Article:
I followed whatever is suggested at http://ubuntuforums.org/showthread.php?t=654153.
I had followed the commands that are given there. Recounting them here..
aptitude install qc-usb-sources
sudo m-a prepare
sudo m-a build qc-usb
dpkg -i qc-usb-modules-[your_version].deb
Now, firing up gqcam fails. In XTerm, it was exiting with message, device file not found. In /dev, the file that corresponds to the cam is /dev/video0. I did a ln -s video0 video and now gqcam show a vague resemblence if what lies in front of its eye.
Wow! never expected I’ll get this cam working on this beige machine. Remember, the cam is no less than seven years old. It worked OK under Windows. But after quitting Windows, I had almost given up hopes on getting this cam work.
Now, gotta learn how to use this cam under Pidgin or such applications..
here is what ‘lsusb’ says about this cam: “Bus 002 Device 002: ID 046d:0850 Logitech, Inc. QuickCam Web”
Until recently, pcc was only complaining that it couldn’t locate headers. I have only tried a plain one liner helloworld.c.
It complained about missing stdio.h. I pointed the location. Then it complained about a headers used by stdio missing. This went on for upto some four or five levels of headers within headers and at last, pcc would find errors with the headers themselves. Too bad I haven’t recorded those error messages before doing a ‘cvs-update’.
After the ‘cvs-update’, pcc now refuses to build.
Below is the output of the configure script.
santhi@debian:~/testing/pcc$ ./configure –prefix=/home/santhi/testing/pcc_install
checking whether make sets $(MAKE)… yes
checking for a BSD-compatible install… /usr/bin/install -c
checking build system type… i686-pc-linux-gnu
checking host system type… i686-pc-linux-gnu
checking target system type… i686-pc-linux-gnu
checking for gcc… gcc
checking for C compiler default output file name… a.out
checking whether the C compiler works… yes
checking whether we are cross compiling… no
checking for suffix of executables…
checking for suffix of object files… o
checking whether we are using the GNU C compiler… yes
checking whether gcc accepts -g… yes
checking for gcc option to accept ANSI C… none needed
checking whether byte ordering is bigendian… no
checking for gcc… (cached) gcc
checking whether we are using the GNU C compiler… (cached) yes
checking whether gcc accepts -g… (cached) yes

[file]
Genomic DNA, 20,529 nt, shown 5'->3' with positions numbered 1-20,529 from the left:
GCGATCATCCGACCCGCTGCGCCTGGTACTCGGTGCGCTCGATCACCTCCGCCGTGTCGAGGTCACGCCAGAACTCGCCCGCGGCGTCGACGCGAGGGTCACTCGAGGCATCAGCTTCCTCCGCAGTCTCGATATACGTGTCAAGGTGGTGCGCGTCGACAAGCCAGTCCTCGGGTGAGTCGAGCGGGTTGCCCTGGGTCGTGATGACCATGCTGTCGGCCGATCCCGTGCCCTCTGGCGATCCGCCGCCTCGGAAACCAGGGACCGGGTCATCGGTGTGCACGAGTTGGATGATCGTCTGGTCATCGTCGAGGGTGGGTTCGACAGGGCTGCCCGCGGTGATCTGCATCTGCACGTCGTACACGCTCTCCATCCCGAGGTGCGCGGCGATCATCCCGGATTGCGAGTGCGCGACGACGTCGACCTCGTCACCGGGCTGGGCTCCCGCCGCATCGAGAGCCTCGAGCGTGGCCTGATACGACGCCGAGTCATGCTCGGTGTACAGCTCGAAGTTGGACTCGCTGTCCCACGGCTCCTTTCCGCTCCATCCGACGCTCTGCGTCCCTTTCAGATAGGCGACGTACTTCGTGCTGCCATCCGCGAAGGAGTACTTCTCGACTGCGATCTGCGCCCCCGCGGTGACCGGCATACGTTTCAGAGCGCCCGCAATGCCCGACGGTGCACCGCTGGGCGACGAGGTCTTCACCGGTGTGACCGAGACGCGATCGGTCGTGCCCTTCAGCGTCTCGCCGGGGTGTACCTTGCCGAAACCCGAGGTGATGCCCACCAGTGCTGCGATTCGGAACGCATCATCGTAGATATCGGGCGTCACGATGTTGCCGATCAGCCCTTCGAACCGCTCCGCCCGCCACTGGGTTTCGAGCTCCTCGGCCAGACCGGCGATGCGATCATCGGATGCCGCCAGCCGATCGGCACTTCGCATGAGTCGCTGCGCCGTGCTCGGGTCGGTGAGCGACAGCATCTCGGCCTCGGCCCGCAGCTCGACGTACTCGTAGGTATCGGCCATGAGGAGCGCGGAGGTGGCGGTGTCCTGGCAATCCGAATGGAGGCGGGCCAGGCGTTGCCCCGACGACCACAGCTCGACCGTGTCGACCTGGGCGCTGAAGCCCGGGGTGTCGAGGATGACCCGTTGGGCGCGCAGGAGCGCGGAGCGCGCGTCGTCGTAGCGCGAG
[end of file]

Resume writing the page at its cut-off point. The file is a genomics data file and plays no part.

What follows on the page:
checking for gcc option to accept ANSI C… (cached) none needed
checking for flex… flex
checking for yywrap in -lfl… yes
checking lex output file root… lex.yy
checking whether yytext is a pointer… yes
checking for bison… bison -y
checking for a C compiler for mkext… not cross compiling
checking for strip… yes
checking how to run the C preprocessor… gcc -E
checking for egrep… grep -E
checking for ANSI C header files… yes
checking for sys/types.h… yes
checking for sys/stat.h… yes
checking for stdlib.h… yes
checking for string.h… yes
checking for memory.h… yes
checking for strings.h… yes
checking for inttypes.h… yes
checking for stdint.h… yes
checking for unistd.h… yes
checking for string.h… (cached) yes
checking alloca.h usability… yes
checking alloca.h presence… yes
checking for alloca.h… yes
checking for working alloca.h… yes
checking for alloca… yes
checking for mkstemp… yes
checking for strlcat… no
checking for strlcpy… no
configure: creating ./config.status
config.status: creating Makefile
config.status: creating cc/Makefile
config.status: creating cc/cc/Makefile
config.status: creating cc/cpp/Makefile
config.status: creating cc/ccom/Makefile
config.status: creating f77/Makefile
config.status: creating f77/f77/Makefile
config.status: creating f77/fcom/Makefile
config.status: creating config.h
Target CPU is ……………….. i386
Target OS is ………………… linux
Compiler is called …………… ppc
Installing compiler into ……… /home/santhi/testing/pcc_install/bin
Installing pre-processor into …. /home/santhi/testing/pcc_install/libexec
Using assembler ………………
Using linker …………………
Using include path ……………
Using library path ……………
Configure finished. Do ‘make && make install’ to compile and install.